|to spend time idly; loaf.|
|to bark; yelp.|
|a. a piece of plant tissue (the scion), normally a stem, that is made to unite with an established plant (the stock), which supports and nourishes it|
|b. the plant resulting from the union of scion and stock|
|c. the point of union between the scion and the stock|
|2.||surgery a piece of tissue or an organ transplanted from a donor or from the patient's own body to an area of the body in need of the tissue|
|3.||the act of joining one thing to another by or as if by grafting|
|a. to induce (a plant or part of a plant) to unite with another part or (of a plant or part of a plant) to unite in this way|
|b. to produce (fruit, flowers, etc) by this means or (of fruit, flowers, etc) to grow by this means|
|5.||to transplant (tissue) or (of tissue) to be transplanted|
|6.||to attach or incorporate or become attached or incorporated: to graft a happy ending onto a sad tale|
|[C15: from Old French graffe, from Medieval Latin graphium, from Latin: stylus, from Greek grapheion, from graphein to write]|
|1.||work (esp in the phrase hard graft)|
|2.||a. the acquisition of money, power, etc, by dishonest or unfair means, esp by taking advantage of a position of trust|
|b. something gained in this way, such as profit from government business|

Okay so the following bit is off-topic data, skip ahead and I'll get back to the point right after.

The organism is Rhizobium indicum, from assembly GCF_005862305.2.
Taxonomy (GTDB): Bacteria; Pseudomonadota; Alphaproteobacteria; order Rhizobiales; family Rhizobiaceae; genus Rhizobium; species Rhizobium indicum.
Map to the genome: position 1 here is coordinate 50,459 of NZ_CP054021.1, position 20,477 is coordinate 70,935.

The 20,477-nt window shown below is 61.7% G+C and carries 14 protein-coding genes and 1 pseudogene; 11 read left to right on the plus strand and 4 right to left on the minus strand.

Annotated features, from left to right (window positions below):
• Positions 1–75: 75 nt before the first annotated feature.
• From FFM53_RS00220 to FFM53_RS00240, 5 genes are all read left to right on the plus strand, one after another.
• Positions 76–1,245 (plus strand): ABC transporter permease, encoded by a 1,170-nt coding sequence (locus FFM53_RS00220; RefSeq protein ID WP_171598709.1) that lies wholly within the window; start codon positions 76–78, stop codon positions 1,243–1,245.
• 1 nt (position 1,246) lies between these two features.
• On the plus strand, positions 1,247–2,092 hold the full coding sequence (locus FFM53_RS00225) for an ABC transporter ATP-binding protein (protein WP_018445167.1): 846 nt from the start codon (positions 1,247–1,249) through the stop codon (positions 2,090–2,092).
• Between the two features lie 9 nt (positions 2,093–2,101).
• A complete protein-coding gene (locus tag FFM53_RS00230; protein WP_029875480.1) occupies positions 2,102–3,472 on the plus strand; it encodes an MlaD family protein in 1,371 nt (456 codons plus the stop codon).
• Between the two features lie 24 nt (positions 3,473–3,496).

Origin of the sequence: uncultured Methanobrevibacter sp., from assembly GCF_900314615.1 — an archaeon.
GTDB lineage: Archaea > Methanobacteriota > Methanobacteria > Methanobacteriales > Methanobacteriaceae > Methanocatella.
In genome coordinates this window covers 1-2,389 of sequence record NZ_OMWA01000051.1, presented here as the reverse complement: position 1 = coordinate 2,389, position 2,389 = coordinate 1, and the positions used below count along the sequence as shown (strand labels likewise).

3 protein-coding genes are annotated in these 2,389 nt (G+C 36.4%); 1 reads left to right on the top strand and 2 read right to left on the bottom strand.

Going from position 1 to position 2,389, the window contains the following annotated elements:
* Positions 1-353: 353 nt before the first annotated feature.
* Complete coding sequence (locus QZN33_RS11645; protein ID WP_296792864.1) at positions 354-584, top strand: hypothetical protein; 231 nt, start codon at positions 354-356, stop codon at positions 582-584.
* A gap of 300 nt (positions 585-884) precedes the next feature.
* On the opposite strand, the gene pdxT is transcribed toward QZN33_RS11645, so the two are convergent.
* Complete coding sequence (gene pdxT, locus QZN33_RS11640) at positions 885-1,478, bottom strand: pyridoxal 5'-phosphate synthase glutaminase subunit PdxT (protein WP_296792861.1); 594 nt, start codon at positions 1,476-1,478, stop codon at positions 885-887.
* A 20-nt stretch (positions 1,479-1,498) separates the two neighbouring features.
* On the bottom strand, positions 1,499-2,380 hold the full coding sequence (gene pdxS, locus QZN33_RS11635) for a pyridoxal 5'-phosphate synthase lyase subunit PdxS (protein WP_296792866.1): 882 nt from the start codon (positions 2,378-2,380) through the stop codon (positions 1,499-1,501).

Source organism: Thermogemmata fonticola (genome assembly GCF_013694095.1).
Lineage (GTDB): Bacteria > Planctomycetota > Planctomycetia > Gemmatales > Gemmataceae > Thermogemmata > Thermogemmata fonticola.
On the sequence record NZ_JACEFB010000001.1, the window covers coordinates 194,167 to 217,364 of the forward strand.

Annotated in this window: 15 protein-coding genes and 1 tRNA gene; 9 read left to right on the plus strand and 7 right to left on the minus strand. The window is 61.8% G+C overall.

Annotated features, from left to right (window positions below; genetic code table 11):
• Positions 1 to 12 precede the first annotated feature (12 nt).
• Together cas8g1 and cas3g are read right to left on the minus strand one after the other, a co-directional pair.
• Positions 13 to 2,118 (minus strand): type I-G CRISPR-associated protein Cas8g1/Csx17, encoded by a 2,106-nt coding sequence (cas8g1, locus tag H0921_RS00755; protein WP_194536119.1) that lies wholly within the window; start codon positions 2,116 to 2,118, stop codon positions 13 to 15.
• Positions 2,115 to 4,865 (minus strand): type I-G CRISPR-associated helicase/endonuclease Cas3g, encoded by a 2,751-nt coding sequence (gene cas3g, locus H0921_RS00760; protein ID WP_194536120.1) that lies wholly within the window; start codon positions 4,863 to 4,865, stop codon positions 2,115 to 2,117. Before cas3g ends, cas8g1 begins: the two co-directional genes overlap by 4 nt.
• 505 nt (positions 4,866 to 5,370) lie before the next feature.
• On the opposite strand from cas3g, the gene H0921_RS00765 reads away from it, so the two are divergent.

|c. a payment made to a person profiting by such a practice|
|3.||(intr) to work|
|4.||to acquire by or practise graft|
|[C19: of uncertain origin]|
graft 1 (grāft)
v. graft·ed, graft·ing, grafts
To transplant or implant tissue surgically into a body part to replace a damaged part or compensate for a defect. n.
Material, especially living tissue or an organ, surgically attached to or inserted into a body part to replace a damaged part or compensate for a defect.
The procedure of implanting or transplanting such material.
The configuration or condition resulting from such a procedure.
|graft (grāft) Pronunciation Key
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In politics, the illegal acceptance of bribes by government officials.
the process of inoculating fruit-trees (Rom. 11:17-24). It is peculiarly appropriate to olive-trees. The union thus of branches to a stem is used to illustrate the union of true believers to the true Church.